#5. Does the UI actively promote security

• Ensure that your UI does everything it can to actively help the user secure their system.
• If a user must compromise their system’s security to perform a task, provide some way to automatically restore the system’s security later, or prompt the user to restore the setting when the user has completed the task.
• Make it clear to the user where they need to go to reestablish a secure configuration. Provide direct links wherever possible.
• Enable your feature to be updated easily if security issues appear after it ships using an automatic mechanism such as Windows Update.
• Make sure that the most secure option is the default. Explain to users the security issue that makes this is the recommended option.
• When the default option is not the most secure option (for reasons of product compatibility or some other intention), indicate visually which setting is the most secure.
• Provide an option to automatically secure system, such as to lock unattended machines
• Provide a simple means in the UI for users to determine if preventive measures such as virus signatures are up-to date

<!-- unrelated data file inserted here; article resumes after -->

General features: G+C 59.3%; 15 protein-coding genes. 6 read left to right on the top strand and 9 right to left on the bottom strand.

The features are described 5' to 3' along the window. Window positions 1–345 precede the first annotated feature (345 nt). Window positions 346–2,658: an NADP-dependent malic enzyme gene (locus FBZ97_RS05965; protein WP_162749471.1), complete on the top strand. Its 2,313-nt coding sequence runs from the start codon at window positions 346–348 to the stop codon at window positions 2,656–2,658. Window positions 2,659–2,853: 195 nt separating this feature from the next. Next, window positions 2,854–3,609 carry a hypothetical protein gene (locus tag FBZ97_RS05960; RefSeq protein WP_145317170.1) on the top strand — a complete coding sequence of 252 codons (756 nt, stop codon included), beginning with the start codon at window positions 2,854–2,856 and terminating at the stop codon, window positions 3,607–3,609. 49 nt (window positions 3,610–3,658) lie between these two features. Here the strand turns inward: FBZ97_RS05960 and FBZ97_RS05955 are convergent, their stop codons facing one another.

#6. Are security messages effective?

• Ensure that security messages are differentiated from other messages. Users are inundated with so many message boxes that they often breeze through these obstacles. Security messages look much like every other message, so users get a mixed message and tend to ignore them. In one usability study, 5 out of 8 clicked either Yes or No without reading the security dialog.
• Emphasize security by giving a visual clue that this is a different type of message. Even as users become familiar with the style and learn to click through without reading the text, we alert them to the fact that there is a security issue during the split second we have their attention. Used judiciously, users may even perceive them as infrequent enough and visually arresting enough to slow down and pay attention.
• Communicate the level of risk associated with any choice provided in security-related information. Users should be able to identify the severity of the problem, likelihood that it will affect them, and any necessary steps to correct the situation.